L.A.’s taco culture is an ever-evolving affair. Popular spots fall off just as new places come on strong, meaning there’s never a shortage of exciting places to discover and explore.
Just this year, a handful of taco operations have begun making a name for themselves, whether slinging old school carnitas or next-level fusion plates, while still others made waves simply by moving on. There’s exciting taco news on the horizon, too, along with the emergence of a detailed taco digest, meant to demystify the many regional influences of this city’s great carts and trucks. Here then are the most notable taco stories from the year that was.
Los Angeles is a city that has run on steak for decades. From Beverly Hills business lunches to thick late night slabs of prime rib, grilled meat has been a prime motivator for the L.A. restaurant scene for the better part of a century. And thankfully, many of the city’s great old school steakhouses are still standing. From Torrance dive bars that double as prime rib joints to Glendale tiki spots, this is a special The Five Days of Meat edition of are ten of the city’s best long-in-the tooth steak joints.
Tacos are the heartbeat of Los Angeles’ culinary scene. Upscale chefs sling braised meats and fresh tortillas alongside uni and imported mezcal, while daily loncheros keep the city fed with $1 late-night tacos from the same trusty location. From hand-patted tortillas to all manner of ingredients — stews, moles, seafood, slow-cooked pork and plenty of carnitas — there are endless iterations of possible taco greatness. Here, in no particular order, are twenty tacos to try before you die in LA.
For nearly a century, downtown Los Angeles’ Grand Central Market has been a place for locals to buy everything from fresh produce and quality meats to takeaway snacks and big bottles of liquor. Untold numbers of stalls have come and gone since then, felled by sinking economies or turned into newer, shinier fronts during prosperous times. Now, after years of slow decline at the once-vaunted downtown open market, things are turning over and looking up once again.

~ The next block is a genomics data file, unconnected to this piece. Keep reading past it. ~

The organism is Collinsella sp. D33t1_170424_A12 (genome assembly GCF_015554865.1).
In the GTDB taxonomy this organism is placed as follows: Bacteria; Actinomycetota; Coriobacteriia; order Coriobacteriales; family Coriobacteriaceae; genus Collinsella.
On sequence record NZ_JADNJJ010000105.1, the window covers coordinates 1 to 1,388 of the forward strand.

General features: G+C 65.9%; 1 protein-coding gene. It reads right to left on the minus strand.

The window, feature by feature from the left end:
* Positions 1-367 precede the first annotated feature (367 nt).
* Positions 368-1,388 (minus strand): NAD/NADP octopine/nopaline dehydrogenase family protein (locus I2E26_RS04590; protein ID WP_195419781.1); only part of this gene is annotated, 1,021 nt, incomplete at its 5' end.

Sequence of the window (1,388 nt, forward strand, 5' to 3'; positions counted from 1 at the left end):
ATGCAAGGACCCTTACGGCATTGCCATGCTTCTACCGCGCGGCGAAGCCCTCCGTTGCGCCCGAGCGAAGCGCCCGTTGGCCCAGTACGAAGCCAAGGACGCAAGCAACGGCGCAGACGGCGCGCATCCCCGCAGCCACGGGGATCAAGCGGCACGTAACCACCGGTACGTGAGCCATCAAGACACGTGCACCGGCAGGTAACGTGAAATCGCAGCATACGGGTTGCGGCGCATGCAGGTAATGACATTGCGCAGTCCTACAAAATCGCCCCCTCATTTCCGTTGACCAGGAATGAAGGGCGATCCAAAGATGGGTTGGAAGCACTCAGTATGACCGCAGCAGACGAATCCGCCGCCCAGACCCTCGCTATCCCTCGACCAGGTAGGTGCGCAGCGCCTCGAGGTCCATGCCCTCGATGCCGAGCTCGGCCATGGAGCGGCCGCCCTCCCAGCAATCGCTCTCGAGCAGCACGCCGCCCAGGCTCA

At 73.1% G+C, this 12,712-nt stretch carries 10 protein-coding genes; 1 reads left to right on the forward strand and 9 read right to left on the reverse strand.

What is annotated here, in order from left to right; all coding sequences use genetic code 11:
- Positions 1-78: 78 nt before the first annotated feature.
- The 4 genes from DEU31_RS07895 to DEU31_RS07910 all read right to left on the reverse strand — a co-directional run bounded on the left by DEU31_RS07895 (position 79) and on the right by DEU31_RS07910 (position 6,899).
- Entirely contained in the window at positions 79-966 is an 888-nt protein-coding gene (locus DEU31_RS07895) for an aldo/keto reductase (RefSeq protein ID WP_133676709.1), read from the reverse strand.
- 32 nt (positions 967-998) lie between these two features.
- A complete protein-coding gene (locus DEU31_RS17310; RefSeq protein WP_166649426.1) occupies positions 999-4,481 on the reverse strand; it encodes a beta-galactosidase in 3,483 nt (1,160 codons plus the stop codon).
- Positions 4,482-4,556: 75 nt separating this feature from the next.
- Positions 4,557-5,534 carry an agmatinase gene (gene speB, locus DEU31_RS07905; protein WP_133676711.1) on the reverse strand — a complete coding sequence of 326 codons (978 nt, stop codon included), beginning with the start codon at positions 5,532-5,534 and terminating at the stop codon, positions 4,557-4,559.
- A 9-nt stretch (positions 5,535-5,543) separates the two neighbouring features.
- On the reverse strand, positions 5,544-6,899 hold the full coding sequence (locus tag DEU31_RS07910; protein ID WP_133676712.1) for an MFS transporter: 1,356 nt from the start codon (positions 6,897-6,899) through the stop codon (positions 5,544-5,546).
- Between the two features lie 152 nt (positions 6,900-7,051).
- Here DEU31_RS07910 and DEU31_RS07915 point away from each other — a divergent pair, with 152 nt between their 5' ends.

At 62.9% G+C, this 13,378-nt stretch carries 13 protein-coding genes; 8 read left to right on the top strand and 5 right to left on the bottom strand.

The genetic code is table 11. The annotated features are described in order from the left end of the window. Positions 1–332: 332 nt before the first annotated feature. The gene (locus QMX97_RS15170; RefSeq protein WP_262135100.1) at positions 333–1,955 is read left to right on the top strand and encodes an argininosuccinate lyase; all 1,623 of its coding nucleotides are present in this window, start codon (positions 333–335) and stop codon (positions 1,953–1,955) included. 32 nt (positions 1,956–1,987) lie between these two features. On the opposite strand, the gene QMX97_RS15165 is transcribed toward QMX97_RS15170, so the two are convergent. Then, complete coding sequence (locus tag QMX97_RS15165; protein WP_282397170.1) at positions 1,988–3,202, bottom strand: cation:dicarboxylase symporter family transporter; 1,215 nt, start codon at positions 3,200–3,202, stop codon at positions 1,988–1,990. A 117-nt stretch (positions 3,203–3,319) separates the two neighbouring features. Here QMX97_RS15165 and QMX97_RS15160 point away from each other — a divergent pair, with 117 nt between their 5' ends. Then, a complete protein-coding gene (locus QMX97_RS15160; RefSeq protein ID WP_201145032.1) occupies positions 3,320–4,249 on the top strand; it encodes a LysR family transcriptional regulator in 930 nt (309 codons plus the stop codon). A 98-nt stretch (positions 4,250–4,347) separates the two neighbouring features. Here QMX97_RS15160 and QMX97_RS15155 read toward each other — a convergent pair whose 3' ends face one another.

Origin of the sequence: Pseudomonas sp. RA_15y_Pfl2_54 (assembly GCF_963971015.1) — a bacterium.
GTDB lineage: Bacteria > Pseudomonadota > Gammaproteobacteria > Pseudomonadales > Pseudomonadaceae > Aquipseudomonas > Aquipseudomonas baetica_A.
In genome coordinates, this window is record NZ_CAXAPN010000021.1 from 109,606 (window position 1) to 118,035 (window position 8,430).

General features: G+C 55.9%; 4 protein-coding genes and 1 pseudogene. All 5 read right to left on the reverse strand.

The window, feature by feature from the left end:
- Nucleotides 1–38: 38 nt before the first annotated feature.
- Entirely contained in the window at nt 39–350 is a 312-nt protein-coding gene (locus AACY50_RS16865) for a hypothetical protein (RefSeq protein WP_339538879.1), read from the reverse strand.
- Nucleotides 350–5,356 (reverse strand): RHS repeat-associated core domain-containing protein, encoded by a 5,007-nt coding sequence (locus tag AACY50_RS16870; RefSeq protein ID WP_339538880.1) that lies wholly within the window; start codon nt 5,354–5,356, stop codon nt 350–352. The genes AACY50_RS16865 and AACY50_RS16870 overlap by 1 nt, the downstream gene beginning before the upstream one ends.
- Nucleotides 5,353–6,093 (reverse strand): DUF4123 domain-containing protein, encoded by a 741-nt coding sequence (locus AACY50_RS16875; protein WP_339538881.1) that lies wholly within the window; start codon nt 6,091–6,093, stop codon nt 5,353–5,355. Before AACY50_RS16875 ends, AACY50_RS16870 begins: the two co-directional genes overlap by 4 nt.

Forget lengthy soft-opens or under-the-radar early service: Plan Check, that bastion of meat and smoke that currently exists only on Sawtelle, is open for some full-on business at their new Fairfax location, beginning tomorrow.
It’s finally here. The food collaboration you didn’t know you were missing out on — streetwear and chicken & waffles — is hitting L.A., thanks to clothing brand Popular Demand. The young and hungry (in more ways than one) L.A.-based streetwear label, known in, let’s say, more youthful circles as a proprietor of hip and casual clothing, has managed to score one of the year’s biggest collaborations, with Roscoe’s Chicken & Waffles.
While the idea of urban-inspired clothing lines collaborating with other brands in out-of-the-box ways is nothing new, Popular Demand’s ability to wrangle the name and swooping Roscoe’s logo for a limited edition capsule collection is certainly a feat. In the nearly four decades since Roscoe’s has been putting fried chicken on top of waffles, this is the first time the nationally recognized local chain has put their name on someone else’s product.
As a longtime northern New Yorker, I’ve often come into contact with the beef on weck. It wasn’t very popular in my neck of the woods up near the Adirondacks, but any field trip or family vacation spent near Buffalo meant lots of roast beef. Thinly shaved meat, often served on kaiser rolls, beef on weck and its related sandwich counterparts were cheap and widely available. And, more importantly, it was way better than the Arby’s on the thruway heading back.
You won’t find the same proliferation of roast beef sandwiches out in Los Angeles, let alone the regionally specific beef on weck. But the recently-opened Top Round Roast Beef on La Brea now proudly serves the beefy specialty ($5.95), along with custard shakes, curly fries drowning in brown gravy, and some seriously kickin’ horseradish sauce.
If you spent all of last week wrapped up in New York’s foolish taco debates, it’s likely that you missed out on the ever-so-soft opening of Taco Love, a feel good taco shop on the corner of Sunset and Laurel, just across the street from The Laugh Factory. The teal and tile corner spot is offering an alternative to both New York and L.A.’s Mexican food culture, with San Diego-style burritos, wrapped tacos and lots of guacamole.